Published by Flatiron Books on November 29th 2016
Set against the construction of the Eiffel Tower, this novel charts the relationship between a young Scottish widow and a French engineer who, despite constraints of class and wealth, fall in love.
In February 1887, Caitriona Wallace and Émile Nouguier meet in a hot air balloon, floating high above Paris, France--a moment of pure possibility. But back on firm ground, their vastly different social strata become clear. Cait is a widow who because of her precarious financial situation is forced to chaperone two wealthy Scottish charges. Émile is expected to take on the bourgeois stability of his family's business and choose a suitable wife. As the Eiffel Tower rises, a marvel of steel and air and light, the subject of extreme controversy and a symbol of the future, Cait and Émile must decide what their love is worth.
Seamlessly weaving historical detail and vivid invention, Beatrice Colin evokes the revolutionary time in which Cait and Émile live--one of corsets and secret trysts, duels and Bohemian independence, strict tradition and Impressionist experimentation. To Capture What We Cannot Keep, stylish, provocative, and shimmering, raises probing questions about a woman's place in that world, the overarching reach of class distinctions, and the sacrifices love requires of us all.
I was immediately drawn to the cover of To Capture What We Cannot Keep. Paris is one of my favorite cities. I’m also fascinated by the construction of the Eiffel Tower. In fact, I love reading about all of the World’s Fairs . Needless to say, I was really looking forward to this book.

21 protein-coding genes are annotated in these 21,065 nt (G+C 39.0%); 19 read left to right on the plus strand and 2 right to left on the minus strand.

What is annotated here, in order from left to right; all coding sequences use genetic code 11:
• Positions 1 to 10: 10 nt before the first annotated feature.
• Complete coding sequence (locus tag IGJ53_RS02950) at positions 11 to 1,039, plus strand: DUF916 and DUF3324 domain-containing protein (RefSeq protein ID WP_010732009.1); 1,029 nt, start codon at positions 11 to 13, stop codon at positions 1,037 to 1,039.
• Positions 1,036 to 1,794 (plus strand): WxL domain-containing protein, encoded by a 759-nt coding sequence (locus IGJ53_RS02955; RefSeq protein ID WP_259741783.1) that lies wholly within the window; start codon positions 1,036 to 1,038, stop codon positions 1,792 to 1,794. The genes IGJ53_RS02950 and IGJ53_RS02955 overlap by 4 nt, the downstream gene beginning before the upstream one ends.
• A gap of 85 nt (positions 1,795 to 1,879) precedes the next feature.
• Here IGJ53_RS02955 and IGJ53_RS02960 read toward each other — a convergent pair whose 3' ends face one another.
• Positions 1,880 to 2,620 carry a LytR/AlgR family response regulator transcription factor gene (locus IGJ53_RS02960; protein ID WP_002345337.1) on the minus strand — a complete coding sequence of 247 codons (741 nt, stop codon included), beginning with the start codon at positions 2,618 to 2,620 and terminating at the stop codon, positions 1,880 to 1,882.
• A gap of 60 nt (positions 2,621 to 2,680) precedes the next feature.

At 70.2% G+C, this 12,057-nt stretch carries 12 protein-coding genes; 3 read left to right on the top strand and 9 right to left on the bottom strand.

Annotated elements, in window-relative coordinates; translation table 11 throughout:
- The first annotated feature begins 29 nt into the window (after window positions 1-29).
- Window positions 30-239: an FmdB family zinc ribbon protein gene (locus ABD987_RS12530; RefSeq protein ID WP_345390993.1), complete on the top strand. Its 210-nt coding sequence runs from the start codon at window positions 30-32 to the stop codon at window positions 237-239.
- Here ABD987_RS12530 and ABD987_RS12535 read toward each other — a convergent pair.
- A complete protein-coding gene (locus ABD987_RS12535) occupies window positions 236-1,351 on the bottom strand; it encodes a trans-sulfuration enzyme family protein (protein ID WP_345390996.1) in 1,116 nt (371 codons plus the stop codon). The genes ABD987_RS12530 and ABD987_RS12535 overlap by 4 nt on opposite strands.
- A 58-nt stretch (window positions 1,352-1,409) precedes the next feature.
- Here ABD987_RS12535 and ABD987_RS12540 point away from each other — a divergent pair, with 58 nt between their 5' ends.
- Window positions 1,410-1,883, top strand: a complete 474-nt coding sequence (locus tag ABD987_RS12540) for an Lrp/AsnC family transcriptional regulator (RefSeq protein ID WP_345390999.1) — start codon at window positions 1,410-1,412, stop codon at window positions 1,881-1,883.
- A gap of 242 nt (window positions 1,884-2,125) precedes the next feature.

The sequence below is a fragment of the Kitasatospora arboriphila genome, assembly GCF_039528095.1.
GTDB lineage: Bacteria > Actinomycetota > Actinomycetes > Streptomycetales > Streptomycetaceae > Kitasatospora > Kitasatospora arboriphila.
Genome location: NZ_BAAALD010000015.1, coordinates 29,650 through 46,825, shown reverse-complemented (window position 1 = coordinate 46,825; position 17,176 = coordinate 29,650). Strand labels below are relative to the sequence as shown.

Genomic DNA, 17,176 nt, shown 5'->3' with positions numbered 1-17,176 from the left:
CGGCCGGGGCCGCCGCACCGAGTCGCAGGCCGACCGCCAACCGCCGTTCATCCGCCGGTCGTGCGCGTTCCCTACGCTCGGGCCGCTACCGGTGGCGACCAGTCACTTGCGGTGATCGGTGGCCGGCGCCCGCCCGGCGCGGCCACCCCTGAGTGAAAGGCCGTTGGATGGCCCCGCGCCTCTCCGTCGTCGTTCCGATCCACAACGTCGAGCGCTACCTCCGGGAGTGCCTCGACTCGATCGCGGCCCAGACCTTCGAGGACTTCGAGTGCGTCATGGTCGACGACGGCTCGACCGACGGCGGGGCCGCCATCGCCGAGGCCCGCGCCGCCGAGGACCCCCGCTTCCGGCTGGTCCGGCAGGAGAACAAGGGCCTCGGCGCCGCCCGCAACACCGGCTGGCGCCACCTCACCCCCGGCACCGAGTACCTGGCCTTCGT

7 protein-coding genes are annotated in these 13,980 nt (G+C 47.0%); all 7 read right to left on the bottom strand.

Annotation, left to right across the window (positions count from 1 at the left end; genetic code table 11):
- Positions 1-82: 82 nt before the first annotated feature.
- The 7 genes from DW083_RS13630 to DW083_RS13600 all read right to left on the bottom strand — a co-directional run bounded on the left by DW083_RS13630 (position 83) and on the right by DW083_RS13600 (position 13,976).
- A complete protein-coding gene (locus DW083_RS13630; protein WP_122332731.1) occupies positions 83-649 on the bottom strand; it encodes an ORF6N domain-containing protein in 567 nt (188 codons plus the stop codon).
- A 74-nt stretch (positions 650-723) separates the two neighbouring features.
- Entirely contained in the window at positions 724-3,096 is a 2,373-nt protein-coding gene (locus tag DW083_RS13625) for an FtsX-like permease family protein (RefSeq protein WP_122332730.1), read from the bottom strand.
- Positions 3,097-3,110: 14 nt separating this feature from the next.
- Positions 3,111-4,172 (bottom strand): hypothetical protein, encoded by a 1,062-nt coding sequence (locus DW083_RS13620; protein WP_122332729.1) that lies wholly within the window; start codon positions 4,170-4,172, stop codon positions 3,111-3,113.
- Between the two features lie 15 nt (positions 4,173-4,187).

Sadly, there was much about it that did not work for me. First, in fairness, I must admit that I’m not sure I was the intended audience for this book. At the time I requested it, the genre was listed as General Fiction. I feel that it would have been more appropriately categorized as Women’s Fiction and/or Historical Romance. Based on the blurb, I was prepared for a significant romantic element to the story but I thought there would be more details about Paris, the construction of the tower, etc. I didn’t feel there was much to this book beyond the romances of the various characters. It was just tooooo romance-y for me. (Amazon now lists this book as General Fiction, British & Irish Fiction, and Historical Romance.)
I also had some difficulty with the characters. Most were one-dimensional and predictable in their actions. This coupled with the recurrent issues of romance between classes made for slow pacing. The character I appreciated the most was Gabrielle, Émile’s mistress early on in the book. Though I can’t say I liked her, I found her to be oddly fascinating and well-drawn.
There were some elements of mystery woven into the story that worked very well. I think the story of Cait’s marriage and early widowhood could have been expanded upon.
Overall, this wasn’t a bad book; it just wasn’t for me. I would recommend it to someone who enjoys a true romance novel.
Many thanks to Flatiron Books for providing me with a free copy of this book in exchange for an honest review.